path of goal theory

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Path-Goal Theory (Robert House)
Summary

Study questions:
• What are the two primary goals of a leader/manager?
• Think of the most common categories of situations that might prevent workers from achieving these goals?
• For each category of goals, what can the leader do to remove the barrier and get the worker back on the path toward the goal?
• When might people prefer directive leadership (relate this to locus of control)
House proposes that the leader can affect the performance, satisfaction, and motivation of a group in different ways: • Offering rewards for achieving performance goals
• Clarifying paths towards these goals
• Removing obstacles to performance
A person may perform these by adopting a certain leadership style, based on the situation: •Directive leadership: Specific advice is given to the group and ground rules and structure are established. For example, clarifying expectations, specifying or assigning certain work tasks to be followed.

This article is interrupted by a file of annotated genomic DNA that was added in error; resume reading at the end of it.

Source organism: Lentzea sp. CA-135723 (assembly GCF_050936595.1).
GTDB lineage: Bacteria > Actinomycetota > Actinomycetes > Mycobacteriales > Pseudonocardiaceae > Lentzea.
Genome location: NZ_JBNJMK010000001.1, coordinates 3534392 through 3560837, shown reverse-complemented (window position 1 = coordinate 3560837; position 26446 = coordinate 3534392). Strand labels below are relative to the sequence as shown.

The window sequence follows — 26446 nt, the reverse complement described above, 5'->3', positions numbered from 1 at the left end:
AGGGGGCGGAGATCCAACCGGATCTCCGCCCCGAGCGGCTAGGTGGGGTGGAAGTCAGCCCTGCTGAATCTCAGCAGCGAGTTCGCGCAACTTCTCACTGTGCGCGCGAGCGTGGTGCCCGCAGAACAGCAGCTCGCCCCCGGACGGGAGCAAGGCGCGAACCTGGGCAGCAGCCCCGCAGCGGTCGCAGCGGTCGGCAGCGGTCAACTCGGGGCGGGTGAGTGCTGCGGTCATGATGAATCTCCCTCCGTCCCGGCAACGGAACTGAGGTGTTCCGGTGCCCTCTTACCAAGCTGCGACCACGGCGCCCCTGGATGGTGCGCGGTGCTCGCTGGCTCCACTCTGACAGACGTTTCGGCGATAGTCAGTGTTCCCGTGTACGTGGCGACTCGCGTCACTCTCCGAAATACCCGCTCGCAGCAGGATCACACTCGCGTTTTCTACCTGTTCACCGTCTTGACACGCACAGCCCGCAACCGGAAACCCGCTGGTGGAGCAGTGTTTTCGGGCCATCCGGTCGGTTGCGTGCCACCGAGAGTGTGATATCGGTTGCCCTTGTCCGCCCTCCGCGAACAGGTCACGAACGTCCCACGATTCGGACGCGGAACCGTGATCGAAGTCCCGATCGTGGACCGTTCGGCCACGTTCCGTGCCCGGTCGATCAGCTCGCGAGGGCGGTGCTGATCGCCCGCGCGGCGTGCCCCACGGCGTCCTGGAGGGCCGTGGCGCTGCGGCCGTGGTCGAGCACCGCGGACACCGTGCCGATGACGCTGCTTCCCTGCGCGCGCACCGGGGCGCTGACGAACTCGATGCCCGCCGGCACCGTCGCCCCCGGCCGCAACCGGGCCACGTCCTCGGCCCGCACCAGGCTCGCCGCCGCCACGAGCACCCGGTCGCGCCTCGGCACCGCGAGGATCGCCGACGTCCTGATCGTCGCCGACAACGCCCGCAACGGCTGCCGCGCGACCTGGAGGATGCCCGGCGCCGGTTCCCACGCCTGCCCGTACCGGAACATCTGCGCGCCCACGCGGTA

•Supportive leadership: Good relations are promoted with the group and sensitivity to subordinates' needs is shown.
•Participative leadership: Decision making is based on consultation with the group and information is shared with the group.
•Achievement-oriented leadership: Challenging goals are set and high performance is encouraged while confidence is shown in the groups' ability.

There is also evidence that more directive leadership is preferred by certain people under some circumstances as shown in the figure below:

•Self assessment: Locus of Control--

Supportive behavior increases satisfaction by the group, especially in stressful situations, while directive behavior is suited to uncertain and ambiguous situations. It is also proposed that leaders who have influence upon their superiors can increase group satisfaction and performance.

The figure below shows how environmental and subordinate contingency factors may moderate leadership

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